It is common to have some swelling and bruising around the breast after your operation. This should improve after a few weeks. If it does not, tell your specialist nurse.
Wearing a crop top or sports bra might feel more comfortable until the swelling goes down. You will need to wear a supportive bra in hospital after your surgery and when at home.
Some hospitals recommend wearing a bra all the time in the first few weeks. This can help to support the breast and reduce bruising. It can help to get some advice from your breast care nurse about this.
If you had an SLNB, you may see the blue dye in your skin for a few weeks. This is normal.
Before your operation, your surgeon or specialist nurse will explain where the scars will be.
Scars from breast-conserving surgery are usually small, but it depends on the size of the tissue that was removed. The scars may be in the area where the cancer was, or a short distance away. This depends on where the surgeon makes the cut. Your surgeon will try to make the scar as small as possible so it is less noticeable.
If you have a mastectomy, the scar will be across the skin of the chest and may go up into the armpit. If you have surgery to the lymph nodes, the scar will be in the armpit and should not be noticeable from the front.
If you have pale skin, your scar will be red immediately after your operation. If you have dark skin, your scar will be darker. The scar will also be firm and slightly raised. Over time, it will flatten and fade. Everyone’s skin heals differently. If you have dark skin or fair, freckled skin, scars can take longer to fade. This means they may be more noticeable for longer. If you are worried about your scar, talk to your specialist nurse or surgeon.
For women having reconstruction we have more information about scarring after breast reconstruction.
The first time you look at your breast or chest after surgery you may want to have someone with you, or you might prefer to be alone. Your specialist nurse will talk to you about this and help support you.
At first, the area may look swollen and bruised, but this will settle in a few weeks. In time, the scar will flatten and fade.
Changes to your appearance can cause concerns about your body image. This is the picture in your mind of how your body looks and works. These concerns can make you feel less confident or less feminine. This may also affect your sex life. Some women find that breast reconstruction can help give them back their confidence and feelings of femininity.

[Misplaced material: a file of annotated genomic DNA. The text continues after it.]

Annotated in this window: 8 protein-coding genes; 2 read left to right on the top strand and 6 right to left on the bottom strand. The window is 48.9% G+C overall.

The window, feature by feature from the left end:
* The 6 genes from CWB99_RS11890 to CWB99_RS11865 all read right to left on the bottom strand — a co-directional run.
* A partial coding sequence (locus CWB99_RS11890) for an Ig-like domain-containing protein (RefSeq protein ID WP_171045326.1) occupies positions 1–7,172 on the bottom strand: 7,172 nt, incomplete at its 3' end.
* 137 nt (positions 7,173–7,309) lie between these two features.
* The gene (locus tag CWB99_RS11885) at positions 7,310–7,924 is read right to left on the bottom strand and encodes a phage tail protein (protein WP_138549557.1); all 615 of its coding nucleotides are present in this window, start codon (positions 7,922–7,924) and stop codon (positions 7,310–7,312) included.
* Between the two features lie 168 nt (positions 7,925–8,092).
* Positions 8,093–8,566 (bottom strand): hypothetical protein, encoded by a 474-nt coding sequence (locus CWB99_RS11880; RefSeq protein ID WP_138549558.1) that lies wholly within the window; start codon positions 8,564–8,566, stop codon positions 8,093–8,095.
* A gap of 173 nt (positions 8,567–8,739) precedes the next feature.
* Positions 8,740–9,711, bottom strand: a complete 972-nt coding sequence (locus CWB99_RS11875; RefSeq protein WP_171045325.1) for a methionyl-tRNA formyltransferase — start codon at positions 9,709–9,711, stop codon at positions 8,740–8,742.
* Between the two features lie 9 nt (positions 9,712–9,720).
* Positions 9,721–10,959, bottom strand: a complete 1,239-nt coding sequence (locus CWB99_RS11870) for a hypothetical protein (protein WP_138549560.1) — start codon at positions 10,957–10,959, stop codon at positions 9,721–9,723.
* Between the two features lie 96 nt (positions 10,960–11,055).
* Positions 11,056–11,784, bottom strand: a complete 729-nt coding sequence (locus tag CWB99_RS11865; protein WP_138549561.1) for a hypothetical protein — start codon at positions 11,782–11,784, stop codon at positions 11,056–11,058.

If you do not have breast reconstruction at the same time as mastectomy, your specialist nurse will give you a prosthesis (false breast) to wear inside your bra. The prosthesis is soft and lightweight. It is often called a cumfie or softie. You can wear it straight after your operation.
When your wound has healed, usually about 6 weeks after your surgery, you can choose a permanent prosthesis made of soft plastic (silicone). It will be matched to the size and shape of your other breast and your skin colour. Many women find their confidence gradually improves as they get used to it.
You can get different types of prosthesis from the NHS. Breast Cancer Care can also give you a list of suppliers.
Below is a sample of the sources used in our breast cancer information. If you would like more information about the sources we use, please contact us at email@example.com
European Society for Medical Oncology. Primary breast cancer: ESMO clinical practice guidelines for diagnosis, treatment and follow-up. Annals of oncology 26 (supplement 5): v8–v30. 2015.
Morrow M, et al. Chapter 79: malignant tumors of the breast. DeVita, Hellman and Rosenberg’s cancer: principals and practice of oncology (10th edition). Lippincott Williams and Wilkins. 2014.
National Institute for Health and Care Excellence (NICE). Early and locally advanced breast cancer: diagnosis and management. July 2018.
Scottish Intercollegiate Guidelines Network. SIGN 134. Treatment of primary breast cancer: a national clinical guideline. September 2013.
This information has been written, revised and edited by Macmillan Cancer Support’s Cancer Information Development team. It has been reviewed by expert medical and health professionals and people living with cancer. It has been approved by Senior Medical Editor, Dr Rebecca Roylance, Consultant Medical Oncologist.
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